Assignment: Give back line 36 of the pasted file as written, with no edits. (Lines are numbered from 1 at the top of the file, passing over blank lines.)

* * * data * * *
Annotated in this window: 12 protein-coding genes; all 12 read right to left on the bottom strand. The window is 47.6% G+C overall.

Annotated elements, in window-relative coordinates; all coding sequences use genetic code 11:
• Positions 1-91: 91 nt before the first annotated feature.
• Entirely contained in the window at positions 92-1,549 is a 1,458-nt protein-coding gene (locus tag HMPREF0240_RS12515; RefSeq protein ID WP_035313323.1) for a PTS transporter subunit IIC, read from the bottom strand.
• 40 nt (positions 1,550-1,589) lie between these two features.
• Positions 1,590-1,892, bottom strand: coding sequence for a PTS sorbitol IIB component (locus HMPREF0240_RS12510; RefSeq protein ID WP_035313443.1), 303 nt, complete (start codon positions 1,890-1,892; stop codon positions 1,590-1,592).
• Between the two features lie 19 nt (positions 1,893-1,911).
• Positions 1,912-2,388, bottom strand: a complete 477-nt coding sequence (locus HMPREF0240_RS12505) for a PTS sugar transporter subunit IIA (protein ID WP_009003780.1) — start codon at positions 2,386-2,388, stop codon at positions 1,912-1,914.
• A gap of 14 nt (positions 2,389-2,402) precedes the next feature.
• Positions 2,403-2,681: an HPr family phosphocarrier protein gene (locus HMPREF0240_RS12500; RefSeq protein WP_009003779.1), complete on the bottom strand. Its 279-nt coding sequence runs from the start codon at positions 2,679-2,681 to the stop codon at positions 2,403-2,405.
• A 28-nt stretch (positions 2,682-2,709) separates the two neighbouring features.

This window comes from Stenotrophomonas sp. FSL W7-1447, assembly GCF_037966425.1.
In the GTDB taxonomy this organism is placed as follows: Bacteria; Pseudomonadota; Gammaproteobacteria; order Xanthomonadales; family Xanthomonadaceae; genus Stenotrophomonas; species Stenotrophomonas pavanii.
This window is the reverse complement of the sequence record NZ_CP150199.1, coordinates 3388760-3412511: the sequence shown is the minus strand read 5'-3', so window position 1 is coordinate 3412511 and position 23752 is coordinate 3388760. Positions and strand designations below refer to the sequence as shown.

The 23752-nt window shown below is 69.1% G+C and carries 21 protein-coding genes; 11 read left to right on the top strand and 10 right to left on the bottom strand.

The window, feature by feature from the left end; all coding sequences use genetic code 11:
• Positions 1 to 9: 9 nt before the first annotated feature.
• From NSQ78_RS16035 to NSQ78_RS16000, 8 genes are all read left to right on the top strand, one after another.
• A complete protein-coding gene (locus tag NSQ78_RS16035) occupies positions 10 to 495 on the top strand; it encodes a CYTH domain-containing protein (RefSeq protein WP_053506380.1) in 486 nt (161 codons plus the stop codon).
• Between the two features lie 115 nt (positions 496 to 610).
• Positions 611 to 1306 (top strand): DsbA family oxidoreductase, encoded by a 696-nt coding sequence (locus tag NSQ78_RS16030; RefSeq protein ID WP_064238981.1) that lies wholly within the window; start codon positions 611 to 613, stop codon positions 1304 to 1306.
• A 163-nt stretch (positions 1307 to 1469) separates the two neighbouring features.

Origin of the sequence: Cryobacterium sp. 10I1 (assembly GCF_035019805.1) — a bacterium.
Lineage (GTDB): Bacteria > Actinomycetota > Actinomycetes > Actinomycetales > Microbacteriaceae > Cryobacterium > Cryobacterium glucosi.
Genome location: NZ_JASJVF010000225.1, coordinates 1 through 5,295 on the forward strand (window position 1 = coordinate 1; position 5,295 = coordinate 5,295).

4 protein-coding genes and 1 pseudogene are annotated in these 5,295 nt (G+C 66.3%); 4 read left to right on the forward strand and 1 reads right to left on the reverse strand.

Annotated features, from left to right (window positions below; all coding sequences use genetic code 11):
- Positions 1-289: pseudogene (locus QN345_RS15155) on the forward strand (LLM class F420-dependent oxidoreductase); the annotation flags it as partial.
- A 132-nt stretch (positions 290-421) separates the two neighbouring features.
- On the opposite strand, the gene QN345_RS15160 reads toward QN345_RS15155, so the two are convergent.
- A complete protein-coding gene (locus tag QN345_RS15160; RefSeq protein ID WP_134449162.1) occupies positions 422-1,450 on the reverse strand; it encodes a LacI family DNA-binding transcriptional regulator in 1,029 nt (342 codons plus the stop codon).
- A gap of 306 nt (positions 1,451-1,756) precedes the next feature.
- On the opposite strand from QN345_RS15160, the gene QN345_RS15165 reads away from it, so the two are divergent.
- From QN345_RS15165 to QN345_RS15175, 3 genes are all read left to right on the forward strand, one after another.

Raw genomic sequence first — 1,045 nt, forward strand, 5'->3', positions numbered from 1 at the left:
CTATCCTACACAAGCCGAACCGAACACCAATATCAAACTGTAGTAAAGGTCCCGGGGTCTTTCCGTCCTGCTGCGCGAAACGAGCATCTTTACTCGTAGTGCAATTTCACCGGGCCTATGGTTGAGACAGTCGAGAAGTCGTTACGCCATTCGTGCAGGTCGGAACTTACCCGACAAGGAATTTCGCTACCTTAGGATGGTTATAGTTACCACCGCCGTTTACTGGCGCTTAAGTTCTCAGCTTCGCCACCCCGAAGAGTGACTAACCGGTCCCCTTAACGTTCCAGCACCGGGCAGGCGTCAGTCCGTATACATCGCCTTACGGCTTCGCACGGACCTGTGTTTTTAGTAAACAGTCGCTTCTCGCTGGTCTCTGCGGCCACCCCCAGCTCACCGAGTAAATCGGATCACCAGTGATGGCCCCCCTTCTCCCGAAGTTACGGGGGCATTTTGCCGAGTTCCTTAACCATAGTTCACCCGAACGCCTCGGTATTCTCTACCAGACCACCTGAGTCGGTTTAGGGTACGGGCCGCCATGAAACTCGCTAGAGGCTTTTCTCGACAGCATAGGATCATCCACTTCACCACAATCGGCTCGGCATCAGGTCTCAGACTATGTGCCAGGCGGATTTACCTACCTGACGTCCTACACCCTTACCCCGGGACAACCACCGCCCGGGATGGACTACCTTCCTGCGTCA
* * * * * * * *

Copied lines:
CTATCCTACACAAGCCGAACCGAACACCAATATCAAACTGTAGTAAAGGTCCCGGGGTCTTTCCGTCCTGCTGCGCGAAACGAGCATCTTTACTCGTAGTGCAATTTCACCGGGCCTATGGTTGAGACAGTCGAGAAGTCGTTACGCCATTCGTGCAGGTCGGAACTTACCCGACAAGGAATTTCGCTACCTTAGGATGGTTATAGTTACCACCGCCGTTTACTGGCGCTTAAGTTCTCAGCTTCGCCACCCCGAAGAGTGACTAACCGGTCCCCTTAACGTTCCAGCACCGGGCAGGCGTCAGTCCGTATACATCGCCTTACGGCTTCGCACGGACCTGTGTTTTTAGTAAACAGTCGCTTCTCGCTGGTCTCTGCGGCCACCCCCAGCTCACCGAGTAAATCGGATCACCAGTGATGGCCCCCCTTCTCCCGAAGTTACGGGGGCATTTTGCCGAGTTCCTTAACCATAGTTCACCCGAACGCCTCGGTATTCTCTACCAGACCACCTGAGTCGGTTTAGGGTACGGGCCGCCATGAAACTCGCTAGAGGCTTTTCTCGACAGCATAGGATCATCCACTTCACCACAATCGGCTCGGCATCAGGTCTCAGACTATGTGCCAGGCGGATTTACCTACCTGACGTCCTACACCCTTACCCCGGGACAACCACCGCCCGGGATGGACTACCTTCCTGCGTCA